Pirates, Sanchez have large gap to fill
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Outfielder Xavier Nady and reliever John Grabow yesterday agreed to one-year contracts with the Pirates to avoid arbitration, but second baseman Freddy Sanchez did not.
And might not for a while.
At Major League Baseball's noon deadline yesterday for arbitration-eligible players and teams to exchange salary figures, Sanchez and the team wound up $800,000 apart, Sanchez submitting $4.9 million and the Pirates $4.1 million. The process requires each side to submit a figure, and a three-member panel chooses one or the other during hearings Feb. 1-20.
The sides also can reach an amicable settlement at any point leading up to the scheduled hearing.
The gap between Sanchez and the Pirates was the 14th largest of the 47 arbitration-eligible players still unsigned in the majors.
Why the disparity?
"With a player like Freddy, things aren't going to be clear-cut," his agent, Paul Cobbe, said last night. "He's a unique player, a back-to-back All-Star coming off a sensational year and a very good year. It's hard to find another middle infielder coming off two seasons like that who is in his second year of arbitration. Those types of players, like Chase Utley or Michael Young, are locked up to long-term deals."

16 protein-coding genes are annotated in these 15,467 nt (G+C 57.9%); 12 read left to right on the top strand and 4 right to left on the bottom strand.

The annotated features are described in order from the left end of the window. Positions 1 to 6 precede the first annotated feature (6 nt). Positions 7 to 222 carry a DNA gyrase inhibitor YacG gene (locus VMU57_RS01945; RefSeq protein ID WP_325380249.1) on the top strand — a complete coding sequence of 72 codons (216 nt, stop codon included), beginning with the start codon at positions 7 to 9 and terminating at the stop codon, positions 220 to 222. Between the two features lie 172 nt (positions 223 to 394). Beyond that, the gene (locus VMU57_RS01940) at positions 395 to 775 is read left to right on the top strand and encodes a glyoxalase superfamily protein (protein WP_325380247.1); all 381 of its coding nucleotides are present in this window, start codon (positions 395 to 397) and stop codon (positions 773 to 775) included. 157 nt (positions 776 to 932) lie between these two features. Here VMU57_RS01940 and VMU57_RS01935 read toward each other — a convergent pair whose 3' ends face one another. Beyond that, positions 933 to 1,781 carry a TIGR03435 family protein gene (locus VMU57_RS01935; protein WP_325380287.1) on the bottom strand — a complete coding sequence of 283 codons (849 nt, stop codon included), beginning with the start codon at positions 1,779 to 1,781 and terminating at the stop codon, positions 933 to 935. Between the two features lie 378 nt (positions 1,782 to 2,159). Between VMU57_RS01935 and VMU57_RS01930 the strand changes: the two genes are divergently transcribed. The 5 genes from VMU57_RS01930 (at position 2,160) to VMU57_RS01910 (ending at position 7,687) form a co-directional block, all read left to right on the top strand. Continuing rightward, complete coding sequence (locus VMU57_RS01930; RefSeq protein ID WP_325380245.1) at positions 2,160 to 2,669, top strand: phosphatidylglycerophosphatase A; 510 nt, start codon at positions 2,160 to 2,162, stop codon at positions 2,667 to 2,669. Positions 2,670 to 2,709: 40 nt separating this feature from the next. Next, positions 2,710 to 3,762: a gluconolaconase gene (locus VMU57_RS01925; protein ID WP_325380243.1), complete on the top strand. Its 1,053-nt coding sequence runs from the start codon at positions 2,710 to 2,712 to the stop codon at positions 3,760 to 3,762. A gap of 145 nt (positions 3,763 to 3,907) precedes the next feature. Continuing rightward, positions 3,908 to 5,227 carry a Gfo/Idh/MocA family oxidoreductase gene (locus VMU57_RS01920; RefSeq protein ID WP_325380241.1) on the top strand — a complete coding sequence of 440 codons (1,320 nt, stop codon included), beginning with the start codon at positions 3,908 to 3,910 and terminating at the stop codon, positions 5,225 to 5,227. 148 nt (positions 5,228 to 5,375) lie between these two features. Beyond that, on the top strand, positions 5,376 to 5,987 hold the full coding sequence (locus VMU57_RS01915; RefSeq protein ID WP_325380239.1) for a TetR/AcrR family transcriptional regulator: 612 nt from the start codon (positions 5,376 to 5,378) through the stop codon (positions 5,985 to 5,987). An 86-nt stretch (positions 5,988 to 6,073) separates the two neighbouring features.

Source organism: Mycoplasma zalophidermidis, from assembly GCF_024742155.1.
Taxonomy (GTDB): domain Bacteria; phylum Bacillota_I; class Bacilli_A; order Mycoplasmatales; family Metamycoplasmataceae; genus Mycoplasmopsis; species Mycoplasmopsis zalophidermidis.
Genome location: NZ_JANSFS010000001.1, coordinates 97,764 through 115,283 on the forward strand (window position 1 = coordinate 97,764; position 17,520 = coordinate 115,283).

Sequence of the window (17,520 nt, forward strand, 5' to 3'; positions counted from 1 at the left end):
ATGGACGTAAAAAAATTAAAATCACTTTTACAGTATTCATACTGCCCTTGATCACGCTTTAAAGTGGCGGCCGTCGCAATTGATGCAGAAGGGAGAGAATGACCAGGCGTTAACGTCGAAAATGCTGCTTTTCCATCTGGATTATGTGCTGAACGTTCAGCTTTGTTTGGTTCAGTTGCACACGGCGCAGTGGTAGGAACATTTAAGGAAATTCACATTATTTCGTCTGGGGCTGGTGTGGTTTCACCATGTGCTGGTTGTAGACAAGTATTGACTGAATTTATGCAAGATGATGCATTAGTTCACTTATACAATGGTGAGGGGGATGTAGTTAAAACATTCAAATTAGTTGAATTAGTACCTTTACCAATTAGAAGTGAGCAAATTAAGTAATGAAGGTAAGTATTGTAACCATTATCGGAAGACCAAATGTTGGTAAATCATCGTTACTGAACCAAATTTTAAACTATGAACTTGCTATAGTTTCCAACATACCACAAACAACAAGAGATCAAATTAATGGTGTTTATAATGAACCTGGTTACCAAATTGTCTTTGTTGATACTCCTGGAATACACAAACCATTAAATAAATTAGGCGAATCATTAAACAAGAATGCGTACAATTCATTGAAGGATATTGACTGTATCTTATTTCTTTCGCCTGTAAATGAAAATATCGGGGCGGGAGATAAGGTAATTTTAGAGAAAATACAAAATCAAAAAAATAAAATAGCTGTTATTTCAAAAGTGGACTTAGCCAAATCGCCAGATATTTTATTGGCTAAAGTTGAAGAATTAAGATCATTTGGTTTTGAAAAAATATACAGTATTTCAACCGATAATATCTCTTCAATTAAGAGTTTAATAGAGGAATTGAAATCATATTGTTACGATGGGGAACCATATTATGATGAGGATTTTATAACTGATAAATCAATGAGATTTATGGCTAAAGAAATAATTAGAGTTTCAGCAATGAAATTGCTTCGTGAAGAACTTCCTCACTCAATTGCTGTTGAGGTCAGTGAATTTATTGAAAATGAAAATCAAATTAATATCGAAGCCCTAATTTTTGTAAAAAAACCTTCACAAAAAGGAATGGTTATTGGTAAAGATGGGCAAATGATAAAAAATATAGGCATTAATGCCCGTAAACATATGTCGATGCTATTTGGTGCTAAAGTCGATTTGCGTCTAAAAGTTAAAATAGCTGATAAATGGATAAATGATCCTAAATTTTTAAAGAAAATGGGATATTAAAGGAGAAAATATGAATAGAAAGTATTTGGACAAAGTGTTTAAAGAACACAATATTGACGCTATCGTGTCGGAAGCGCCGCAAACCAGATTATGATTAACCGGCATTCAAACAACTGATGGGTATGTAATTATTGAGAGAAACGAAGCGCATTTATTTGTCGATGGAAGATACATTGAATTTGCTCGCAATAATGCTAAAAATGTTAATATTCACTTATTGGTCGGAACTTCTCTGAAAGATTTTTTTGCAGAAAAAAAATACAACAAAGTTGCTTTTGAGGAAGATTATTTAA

Sanchez, 30, was the 2006 National League batting champion and had a .304 follow-up last season, when he was paid $2.75 million.
The Pirates expressed internal interest in exploring a long-term deal with Sanchez as early as September, but that never materialized into anything more than a preliminary discussion. Neither side will divulge why, but it is likely the team was wary of what Sanchez might command beyond 2009. His rights belong to the Pirates through arbitration the next two seasons but he can test the open market after that and might be worth eight figures annually.
The current talks have focused entirely on a one-year deal, and that is unlikely to change, by all accounts.
Despite the large gap, there is palpable optimism among Sanchez's side and the Pirates that they will settle before going to arbitration. And there is cause for that: For one, they had an even larger gap when exchanging figures last year -- $950,000 -- and found middle ground at $2.75 million five days before their schedule hearing. For another, arbitration hearings are rare. The Pirates have had only two -- third baseman Jeff King in 1993, shortstop Jack Wilson in 2004 -- in the past 15 years.
The Pirates' other two arbitration-eligible players as of yesterday morning also went past the noon deadline, but they settled by midafternoon.
Nady, 29, will make $3.35 million in base pay in 2008, plus as much as $250,000 in incentive bonuses if he makes 600 plate appearances. He made $2.15 million last season, batting .278 with 20 home runs and 72 RBIs despite missing significant time to injuries and ailments.
Grabow, 29, will make $1.135 million, plus as much as $75,000 in bonuses if he makes 75 appearances. He made $832,500 last season, posting a 4.53 ERA in 63 appearances.
Each, like Sanchez, was in his second year of arbitration eligibility.
First Published January 19, 2008 12:00 am